Alternative title(s): Muhyo to Rouji no Mahouritsu Soudan Jimusho
Manga Adaptation by Studio Deen
Streaming on Crunchyroll
Spirits are out there, doing shady spirit things and committing spirit crimes. Fortunately we have a strange kid who is well versed in magical law, and he’s ready to find them guilty and send them all to hell.
Euri’s verdict: Phoenix Wright is a wizard
It’s been a long time since I’ve seen a show so tonally inconsistent as this. From the opening sequence, you’d be forgiven for thinking that this is somewhat adjacent to shows like GeGeGe no Kitarō, as it has a similar art style that screams 90s early morning shounen. Our introduction to the lead two characters is also reminiscent, although I would argue that Muhyo, the short definitely-not-a-human in charge of magical law, circumvents this slightly when he displays some very try-hard expressions in a failed effort to inject some humour into the show. Granted, Ushio and Tora has the advantage of actually being a 90s show, but I would point to that (and its recent reboot) in how to do this expression-heavy humour well.
When it comes to depicting the spirits, the show shifts from its kids show aesthetic to something a little more adult, as the show touches on topics such as suicide, murder and revenge. We see a guy getting pulled onto train tracks, we see a girl fall in front of a train with an accompanying splatter effect, and we later see this girl’s monster-like spirit choking out a girl she clearly had a romantic interest in while she was alive. But this tonal shift is massively jarring, as it flits back to its early morning shounen vibe every time the not-human protag uses his
book of spells book of law to punish the monster, and then back to more adult tones straight after.
On top of this, the story feels rushed. We quickly skim the details of this particular case to have it resolve in the twenty minutes the anime allows, but you’re left wondering if this wouldn’t be a lot better if it slowed down, went into more detail and approached the story with a little more care. It’s always going to be a shounen show, as this is ultimately about killing monsters in creative ways with the help of magical law, but that’s not interesting in and of itself. The stories that surround that are meant to make it interesting, and this first episode doesn’t do anything to make me confident the rest of the series will be handled well.
Artemis’ verdict: Or, Hell Girl and Gegege no Kitaro Have A Baby
Let me just preface this by saying that, no matter my personal enjoyment (or lack thereof) of Muhyo & Roji, I think it’s a show everyone should at least check out. If nothing else, it’s wildly different from any other currently airing show, and it also happens to be far more complex in its themes – and subsequently far darker – than it appears at first glance.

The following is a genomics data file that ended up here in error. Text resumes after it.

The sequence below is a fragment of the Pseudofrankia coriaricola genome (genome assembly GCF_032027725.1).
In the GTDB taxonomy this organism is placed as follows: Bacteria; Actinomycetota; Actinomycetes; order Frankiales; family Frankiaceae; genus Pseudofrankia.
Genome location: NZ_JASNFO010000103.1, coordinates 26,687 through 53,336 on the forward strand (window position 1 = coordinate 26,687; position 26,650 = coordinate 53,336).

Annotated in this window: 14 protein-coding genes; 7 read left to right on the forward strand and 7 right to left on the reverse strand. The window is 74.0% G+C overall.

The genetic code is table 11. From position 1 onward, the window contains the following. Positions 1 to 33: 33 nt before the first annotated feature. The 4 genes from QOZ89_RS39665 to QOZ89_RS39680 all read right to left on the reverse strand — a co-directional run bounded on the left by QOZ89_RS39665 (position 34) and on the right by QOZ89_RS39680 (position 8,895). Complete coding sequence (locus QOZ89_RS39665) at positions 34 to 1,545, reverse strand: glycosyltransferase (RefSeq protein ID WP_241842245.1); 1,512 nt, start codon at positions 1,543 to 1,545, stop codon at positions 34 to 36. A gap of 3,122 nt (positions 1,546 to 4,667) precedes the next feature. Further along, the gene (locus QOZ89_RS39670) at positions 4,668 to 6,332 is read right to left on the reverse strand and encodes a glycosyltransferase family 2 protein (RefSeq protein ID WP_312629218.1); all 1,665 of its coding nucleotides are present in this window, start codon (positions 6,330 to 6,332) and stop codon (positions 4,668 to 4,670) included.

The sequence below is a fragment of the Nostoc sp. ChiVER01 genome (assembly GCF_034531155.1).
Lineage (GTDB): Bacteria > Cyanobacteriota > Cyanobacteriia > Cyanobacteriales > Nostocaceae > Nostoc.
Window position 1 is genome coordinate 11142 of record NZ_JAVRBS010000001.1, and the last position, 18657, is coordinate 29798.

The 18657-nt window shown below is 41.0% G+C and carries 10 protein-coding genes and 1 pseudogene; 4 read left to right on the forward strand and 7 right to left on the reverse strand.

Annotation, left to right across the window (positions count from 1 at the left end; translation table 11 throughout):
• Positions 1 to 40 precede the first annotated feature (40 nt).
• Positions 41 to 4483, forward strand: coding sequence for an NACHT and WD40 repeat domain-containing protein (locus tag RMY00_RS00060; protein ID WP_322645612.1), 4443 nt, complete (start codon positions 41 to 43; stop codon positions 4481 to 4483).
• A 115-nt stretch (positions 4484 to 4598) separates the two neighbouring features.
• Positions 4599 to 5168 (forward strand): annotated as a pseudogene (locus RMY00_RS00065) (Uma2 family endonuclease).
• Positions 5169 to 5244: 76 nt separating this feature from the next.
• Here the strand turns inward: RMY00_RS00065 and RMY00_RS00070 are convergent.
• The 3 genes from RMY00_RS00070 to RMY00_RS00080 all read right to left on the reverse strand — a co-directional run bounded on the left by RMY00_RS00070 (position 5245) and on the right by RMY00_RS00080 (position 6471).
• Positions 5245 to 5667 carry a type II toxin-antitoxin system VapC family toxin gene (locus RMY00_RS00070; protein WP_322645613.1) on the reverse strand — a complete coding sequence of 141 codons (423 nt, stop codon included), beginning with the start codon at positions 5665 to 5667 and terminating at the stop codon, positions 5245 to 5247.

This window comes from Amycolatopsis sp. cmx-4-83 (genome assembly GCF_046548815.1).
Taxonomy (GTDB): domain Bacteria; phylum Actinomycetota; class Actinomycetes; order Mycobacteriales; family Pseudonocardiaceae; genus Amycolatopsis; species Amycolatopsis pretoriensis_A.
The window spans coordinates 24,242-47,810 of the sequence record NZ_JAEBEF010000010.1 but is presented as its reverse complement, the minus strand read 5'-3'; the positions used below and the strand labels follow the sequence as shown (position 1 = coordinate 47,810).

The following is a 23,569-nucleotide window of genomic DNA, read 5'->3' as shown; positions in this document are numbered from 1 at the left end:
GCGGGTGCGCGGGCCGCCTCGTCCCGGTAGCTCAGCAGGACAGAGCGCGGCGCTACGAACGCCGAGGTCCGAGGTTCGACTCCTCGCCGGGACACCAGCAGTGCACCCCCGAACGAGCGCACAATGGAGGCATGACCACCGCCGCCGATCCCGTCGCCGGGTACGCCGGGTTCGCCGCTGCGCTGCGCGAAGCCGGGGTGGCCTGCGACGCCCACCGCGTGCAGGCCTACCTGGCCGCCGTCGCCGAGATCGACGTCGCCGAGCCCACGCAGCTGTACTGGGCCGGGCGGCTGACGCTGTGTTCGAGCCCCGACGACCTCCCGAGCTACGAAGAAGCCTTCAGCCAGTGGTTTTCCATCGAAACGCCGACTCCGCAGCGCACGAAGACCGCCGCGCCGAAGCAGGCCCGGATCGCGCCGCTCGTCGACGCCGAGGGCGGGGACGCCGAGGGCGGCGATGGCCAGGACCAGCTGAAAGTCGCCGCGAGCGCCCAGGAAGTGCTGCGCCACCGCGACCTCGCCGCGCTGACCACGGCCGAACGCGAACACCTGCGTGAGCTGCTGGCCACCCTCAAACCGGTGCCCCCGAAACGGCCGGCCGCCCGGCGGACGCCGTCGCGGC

That being said, Muhyo & Roji still isn’t something that piques my interest in a more subjective sense. This is in part because I absolutely can’t stand the character designs, or for that matter even the characters themselves. Muhyo looks and sounds like a pretentiously evil five-year old wizard, but evidently has one of those coveted Dark, Hidden Pasts to angst about in his spare time. Roji looks like a teenager, but acts about as clueless as a ten-year old (i.e. the emotional age of most action/adventure shounen protagonists). In fact, the whole show is peppered with the sort of dumb, unfunny shounen humour you’d expect from such a title going from the artwork, but which makes for an outright jarring contrast with the rest of the content. Don’t get me wrong, humour of some kind is definitely needed here, since Muhyo & Roji would come across as almost ridiculously serious otherwise, but it could’ve done with something with a bit (okay, a lot) more thought and polish in that department. I also don’t care for the execution of the fantastical elements from Muhyo’s end, because the way he vanquishes demons to Hades is by… reciting rule numbers out of a book that demons just sort of have to abide by I guess? That’s it. There’s no sense of effort or suspense there, nor any kind of logic or worldbuilding as to how any of it works – or more importantly, why the audience should care. And without that kind of framework fused into the story, I unfortunately can’t bring myself to engage with it on any meaningful level, no matter how much the actual story makes me want to do so.
colons’ verdict: Bury them
As the others have said, this show is a pace and tone rollercoaster, and not in a good way. It’s also got some comically over-acted non-verbal voice work in the intro. Its cardinal sin from my perspective, though, is the predictable malicious laziness of introducing a gay romance only to end it in death almost immediately. Do better, folks.